Issue 11.2: April / May 2008

Crystal Harvest

story by Keya Keita
photos by Chris McDonough


So the story goes: A young woman was fishing on the western shore of Kaua‘i. The sea had been generous, too generous, and she caught more fish than her family could possibly eat in one day. Distressed at the prospect of wasting the sea’s gifts, the woman began to weep. The fire goddess Pele heard her cries and took pity. She told the young woman to follow a rainbow from the mountain to the sea, where she would find shallow pools filled with glistening white crystals. If she rubbed the crystals on the fish, Pele said, her catch would be preserved. This is how Pele taught the ancient Hawaiians to use sea salt, or pa‘akai—literally, “to solidify the sea.”

Today, west of the town of Hanapepe, Kaua‘i, the twelve families of Hui Hana Pa‘akai still harvest sea salt from the same shallow pools once used by Hawaiian royalty. The families are descendants of salt makers stretching far into Kaua‘i’s past; they have passed down from generation to generation not only the techniques of salt-making, but its spirit of sharing the salt, a gift from the ‘aina.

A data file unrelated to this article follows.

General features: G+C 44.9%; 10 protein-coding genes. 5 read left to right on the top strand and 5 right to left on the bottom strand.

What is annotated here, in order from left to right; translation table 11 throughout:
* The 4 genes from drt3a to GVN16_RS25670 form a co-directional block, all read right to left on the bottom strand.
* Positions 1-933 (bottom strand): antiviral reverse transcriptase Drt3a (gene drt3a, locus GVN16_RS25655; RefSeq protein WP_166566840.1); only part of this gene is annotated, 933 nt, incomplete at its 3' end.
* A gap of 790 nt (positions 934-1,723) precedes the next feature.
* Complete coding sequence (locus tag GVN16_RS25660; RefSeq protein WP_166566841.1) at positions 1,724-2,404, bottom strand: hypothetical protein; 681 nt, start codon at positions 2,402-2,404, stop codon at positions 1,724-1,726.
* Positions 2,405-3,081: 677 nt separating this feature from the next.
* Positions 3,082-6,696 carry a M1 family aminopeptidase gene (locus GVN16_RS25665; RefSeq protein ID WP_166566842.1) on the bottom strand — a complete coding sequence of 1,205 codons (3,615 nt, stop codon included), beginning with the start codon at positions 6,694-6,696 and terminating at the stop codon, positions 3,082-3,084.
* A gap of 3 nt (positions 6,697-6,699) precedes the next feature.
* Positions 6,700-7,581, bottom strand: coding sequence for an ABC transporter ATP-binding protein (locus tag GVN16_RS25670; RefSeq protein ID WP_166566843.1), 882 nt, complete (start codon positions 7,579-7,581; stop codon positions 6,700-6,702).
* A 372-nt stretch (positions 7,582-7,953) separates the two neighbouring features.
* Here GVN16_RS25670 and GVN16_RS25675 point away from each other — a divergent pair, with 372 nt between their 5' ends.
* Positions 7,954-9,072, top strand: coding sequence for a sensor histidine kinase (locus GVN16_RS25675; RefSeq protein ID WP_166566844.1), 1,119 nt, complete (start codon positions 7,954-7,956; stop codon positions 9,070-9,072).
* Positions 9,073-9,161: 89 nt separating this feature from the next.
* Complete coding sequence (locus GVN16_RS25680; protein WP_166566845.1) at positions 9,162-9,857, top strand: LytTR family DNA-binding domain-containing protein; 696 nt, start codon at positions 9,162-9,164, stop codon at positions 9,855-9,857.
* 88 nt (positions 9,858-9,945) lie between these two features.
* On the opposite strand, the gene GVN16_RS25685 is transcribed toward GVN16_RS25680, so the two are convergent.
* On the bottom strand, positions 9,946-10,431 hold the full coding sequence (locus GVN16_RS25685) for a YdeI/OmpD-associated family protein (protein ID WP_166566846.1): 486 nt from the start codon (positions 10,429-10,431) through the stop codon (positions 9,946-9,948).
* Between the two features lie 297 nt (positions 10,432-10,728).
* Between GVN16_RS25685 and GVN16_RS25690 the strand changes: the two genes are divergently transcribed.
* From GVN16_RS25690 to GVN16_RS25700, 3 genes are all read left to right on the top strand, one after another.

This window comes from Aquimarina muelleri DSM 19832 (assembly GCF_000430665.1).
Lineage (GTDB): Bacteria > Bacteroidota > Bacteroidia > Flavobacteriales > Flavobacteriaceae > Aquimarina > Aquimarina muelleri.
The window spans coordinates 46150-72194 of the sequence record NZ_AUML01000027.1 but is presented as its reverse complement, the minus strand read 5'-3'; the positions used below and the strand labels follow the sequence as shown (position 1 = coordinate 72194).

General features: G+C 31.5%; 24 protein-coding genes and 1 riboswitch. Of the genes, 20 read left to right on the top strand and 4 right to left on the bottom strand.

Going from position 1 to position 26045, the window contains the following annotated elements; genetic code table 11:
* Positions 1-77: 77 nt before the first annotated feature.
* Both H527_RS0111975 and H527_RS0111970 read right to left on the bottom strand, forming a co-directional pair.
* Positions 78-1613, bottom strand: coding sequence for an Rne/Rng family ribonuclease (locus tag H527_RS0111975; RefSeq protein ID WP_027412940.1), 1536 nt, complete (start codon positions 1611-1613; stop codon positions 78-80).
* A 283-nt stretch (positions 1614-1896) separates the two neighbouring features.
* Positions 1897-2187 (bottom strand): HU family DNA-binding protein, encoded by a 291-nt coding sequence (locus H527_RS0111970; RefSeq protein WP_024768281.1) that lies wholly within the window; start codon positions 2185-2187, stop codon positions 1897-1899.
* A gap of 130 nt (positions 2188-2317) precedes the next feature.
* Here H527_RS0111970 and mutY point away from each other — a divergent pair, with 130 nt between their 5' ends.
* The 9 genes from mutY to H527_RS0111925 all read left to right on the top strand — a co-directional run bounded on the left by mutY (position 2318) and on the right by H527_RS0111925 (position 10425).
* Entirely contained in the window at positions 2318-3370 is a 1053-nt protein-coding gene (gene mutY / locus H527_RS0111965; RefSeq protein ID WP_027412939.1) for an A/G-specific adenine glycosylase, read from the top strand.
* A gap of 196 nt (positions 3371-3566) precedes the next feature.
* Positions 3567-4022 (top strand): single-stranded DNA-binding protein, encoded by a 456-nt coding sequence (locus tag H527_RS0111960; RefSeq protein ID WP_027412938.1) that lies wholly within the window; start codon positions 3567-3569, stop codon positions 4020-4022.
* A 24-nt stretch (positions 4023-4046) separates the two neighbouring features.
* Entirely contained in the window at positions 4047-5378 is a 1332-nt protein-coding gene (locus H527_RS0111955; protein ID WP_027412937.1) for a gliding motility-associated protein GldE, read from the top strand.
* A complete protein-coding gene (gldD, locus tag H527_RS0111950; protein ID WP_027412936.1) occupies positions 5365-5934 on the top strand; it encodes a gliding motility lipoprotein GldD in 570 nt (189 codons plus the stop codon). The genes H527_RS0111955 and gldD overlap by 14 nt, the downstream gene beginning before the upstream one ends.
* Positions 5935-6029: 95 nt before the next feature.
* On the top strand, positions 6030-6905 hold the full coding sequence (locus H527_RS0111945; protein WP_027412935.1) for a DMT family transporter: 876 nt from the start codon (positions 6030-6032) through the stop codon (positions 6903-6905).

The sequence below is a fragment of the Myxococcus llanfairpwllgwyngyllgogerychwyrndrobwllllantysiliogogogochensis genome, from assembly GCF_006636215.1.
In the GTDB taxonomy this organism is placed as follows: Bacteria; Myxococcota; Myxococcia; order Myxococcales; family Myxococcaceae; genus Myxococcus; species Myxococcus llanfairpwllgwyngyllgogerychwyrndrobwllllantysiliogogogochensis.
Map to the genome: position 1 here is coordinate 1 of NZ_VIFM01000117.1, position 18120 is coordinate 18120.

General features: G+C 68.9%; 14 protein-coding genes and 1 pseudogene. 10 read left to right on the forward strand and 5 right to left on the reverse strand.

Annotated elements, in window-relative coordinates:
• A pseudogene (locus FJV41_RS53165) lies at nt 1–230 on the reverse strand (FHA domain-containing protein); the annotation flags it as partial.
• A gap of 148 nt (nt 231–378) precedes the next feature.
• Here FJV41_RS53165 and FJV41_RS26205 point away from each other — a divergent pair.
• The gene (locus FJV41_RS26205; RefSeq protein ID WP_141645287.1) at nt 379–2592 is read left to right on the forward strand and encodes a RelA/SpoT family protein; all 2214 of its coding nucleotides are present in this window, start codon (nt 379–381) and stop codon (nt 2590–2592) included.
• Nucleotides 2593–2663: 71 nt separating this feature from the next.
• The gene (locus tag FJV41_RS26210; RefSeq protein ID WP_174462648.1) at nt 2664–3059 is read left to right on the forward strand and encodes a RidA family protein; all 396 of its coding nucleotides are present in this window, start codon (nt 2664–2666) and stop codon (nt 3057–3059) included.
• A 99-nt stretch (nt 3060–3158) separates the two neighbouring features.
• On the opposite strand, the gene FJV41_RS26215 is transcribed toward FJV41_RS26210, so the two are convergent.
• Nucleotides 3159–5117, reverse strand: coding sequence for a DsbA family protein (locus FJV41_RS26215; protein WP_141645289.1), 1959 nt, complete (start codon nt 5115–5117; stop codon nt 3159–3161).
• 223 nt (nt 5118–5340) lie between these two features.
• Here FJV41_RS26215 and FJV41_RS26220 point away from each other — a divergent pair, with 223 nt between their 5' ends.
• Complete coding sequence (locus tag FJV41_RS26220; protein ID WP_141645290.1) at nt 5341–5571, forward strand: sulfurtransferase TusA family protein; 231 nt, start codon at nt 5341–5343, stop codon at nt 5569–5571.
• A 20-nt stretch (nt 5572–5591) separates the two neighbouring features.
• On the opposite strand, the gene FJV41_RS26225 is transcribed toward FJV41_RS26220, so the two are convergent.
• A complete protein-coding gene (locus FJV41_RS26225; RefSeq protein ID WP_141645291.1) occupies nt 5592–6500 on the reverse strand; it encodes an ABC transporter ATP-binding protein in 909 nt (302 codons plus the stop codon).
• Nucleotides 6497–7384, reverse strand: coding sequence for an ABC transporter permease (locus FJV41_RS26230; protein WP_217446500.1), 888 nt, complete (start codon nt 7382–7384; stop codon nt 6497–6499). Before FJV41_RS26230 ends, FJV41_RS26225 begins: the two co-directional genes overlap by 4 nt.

The farms near Hanapepe are one of only two remaining areas in the Islands where natural sea salt is still harvested; the other spot is on the Big Island at Pu‘uhonua o Honaunau. But the unique red salt, called ‘alaea salt, is produced only on Kaua‘i. When harvested, sea salt is quartz-white. During the drying process, however, red volcanic soil may be added, which is said to imbue it with stronger medicinal properties and mana, or spiritual power. Only a small amount of the harvest becomes ‘alaea salt, which has been considered sacred by generations of Hawaiians.

When Captain James Cook observed ‘alaea salt in 1778, he misunderstood its significance and called it “dirty salt.” Yet salt, both red and white, later proved to be one of his most valuable discoveries in the Islands. It was a crucial commodity for Hawai‘i’s early post-contact economy; visiting ships, especially those from the whale fishery, needed the salt for food preservation. Hawaiians exchanged salt for salmon with ships arriving from the Pacific Northwest, which led to the creation of a beloved Hawaiian dish, lomi salmon; lomi means “massage,” and refers to the act of rubbing the salmon with salt.

Though the economics of salt have changed, the families of Hui Hana Pa‘akai still maintain the ancient salt beds, not for the money, but to keep a centuries-old tradition alive. “Ownership was a foreign concept for Native Hawaiians; no one can really lay claim to the land or a salt pond,” says Celine Pi‘ilani Nelsen, whose family has been farming salt here for at least five generations. “The Hanapepe fields operate under that concept of communal stewardship: The salt may be given or traded, but not sold. Ever.” The so-called “Hawaiian salt” available in stores, she says, is manufactured; it is not genuine earth-milled pa‘akai. Celine’s family shares the harvest with friends, neighbors and kahuna who use it as medicine and in rituals.